I have saline implants placed 2002. Yesterday, I notice my left breast was soft and shrinking. Consequently, I also experience a post nasal drip of salt in my throat. The left is smaller and softer than my right. This A.M. I haven't experience any difference. What are all my options, could I exercise?
Saline Breast Implants Leaking
Doctor Answers (19)
Leaking breast implant options
Thanks for your question.
As the other physicians have mentioned the salty taste in your mouth and your saline implants are unrelated. There is no way for leaking saline to get to your nose or mouth. The saline is simply absorbed by the tissue around the implant pocket.
Implant ruptures should be evaluated by a board certified plastic surgeon. Usually, saline breast implants will not exhibit slow leaks but will leak like a ruptured balloon (very quickly). This will usually result in significant asymmetry. Silicone ruptures can be much more challenging to detect.
If your implant is leaking you may need to have the implant(s) removed or have the ruptured implant replaced. Implants that are ruptured that were placed in 2002 are likely still covered by the warranty. Be sure to contact your original plastic surgeon if you don't have the original paperwork. Warranties from Mentor or Allergan (the two largest breast implant manufacturers) usually last the lifetime of the implant.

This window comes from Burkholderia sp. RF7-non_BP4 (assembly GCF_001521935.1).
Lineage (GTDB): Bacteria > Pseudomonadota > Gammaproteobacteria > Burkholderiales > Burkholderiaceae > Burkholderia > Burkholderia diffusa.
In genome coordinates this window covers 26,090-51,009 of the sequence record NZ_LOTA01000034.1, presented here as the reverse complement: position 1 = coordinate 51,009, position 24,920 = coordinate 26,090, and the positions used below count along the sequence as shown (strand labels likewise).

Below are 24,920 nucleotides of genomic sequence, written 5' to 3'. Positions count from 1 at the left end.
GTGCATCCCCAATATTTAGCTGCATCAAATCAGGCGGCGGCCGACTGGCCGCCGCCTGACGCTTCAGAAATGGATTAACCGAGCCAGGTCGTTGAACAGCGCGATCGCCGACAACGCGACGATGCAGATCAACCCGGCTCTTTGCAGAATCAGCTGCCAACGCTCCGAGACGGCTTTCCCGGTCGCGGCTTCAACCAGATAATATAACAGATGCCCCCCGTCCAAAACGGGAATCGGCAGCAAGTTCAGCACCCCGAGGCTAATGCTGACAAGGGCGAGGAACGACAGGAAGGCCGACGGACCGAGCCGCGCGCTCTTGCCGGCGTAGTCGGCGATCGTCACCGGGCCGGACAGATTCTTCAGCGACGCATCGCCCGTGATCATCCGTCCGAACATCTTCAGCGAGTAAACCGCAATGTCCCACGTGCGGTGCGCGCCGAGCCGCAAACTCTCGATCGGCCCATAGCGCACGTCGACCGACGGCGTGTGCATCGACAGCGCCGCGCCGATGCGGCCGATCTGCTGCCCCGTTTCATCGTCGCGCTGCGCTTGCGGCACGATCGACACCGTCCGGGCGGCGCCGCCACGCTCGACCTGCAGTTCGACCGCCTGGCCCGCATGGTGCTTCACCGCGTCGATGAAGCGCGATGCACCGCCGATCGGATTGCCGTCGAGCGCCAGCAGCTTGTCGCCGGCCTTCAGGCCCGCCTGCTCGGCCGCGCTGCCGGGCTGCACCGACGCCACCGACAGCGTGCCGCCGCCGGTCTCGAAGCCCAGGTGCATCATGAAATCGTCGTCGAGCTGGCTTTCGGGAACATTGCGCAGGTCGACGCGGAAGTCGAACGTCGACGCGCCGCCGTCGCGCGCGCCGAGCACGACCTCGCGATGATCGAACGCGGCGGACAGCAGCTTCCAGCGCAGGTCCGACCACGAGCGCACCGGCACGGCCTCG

I hope this helps.
It seems you have a deflating saline implant.
It sounds as though your implant is deflating. It is not related to your post-nasal drip however. You should visit a board certified plastic surgeon to have this confirmed and discuss your options. You should be able to exercise; however, sometimes women will notice the implant 'poking' them and this may be uncomfortable.
Have your implants and breasts examined
The salty taste in your mouth and your breast implants are unrelated. If your breasts are noticeable smaller and softer to the point of concern for you cosmetically, then you should check with your surgeon to see if the implants leaking is the cause. You can still exercise since a leaking saline implant is not a danger to your breast or health.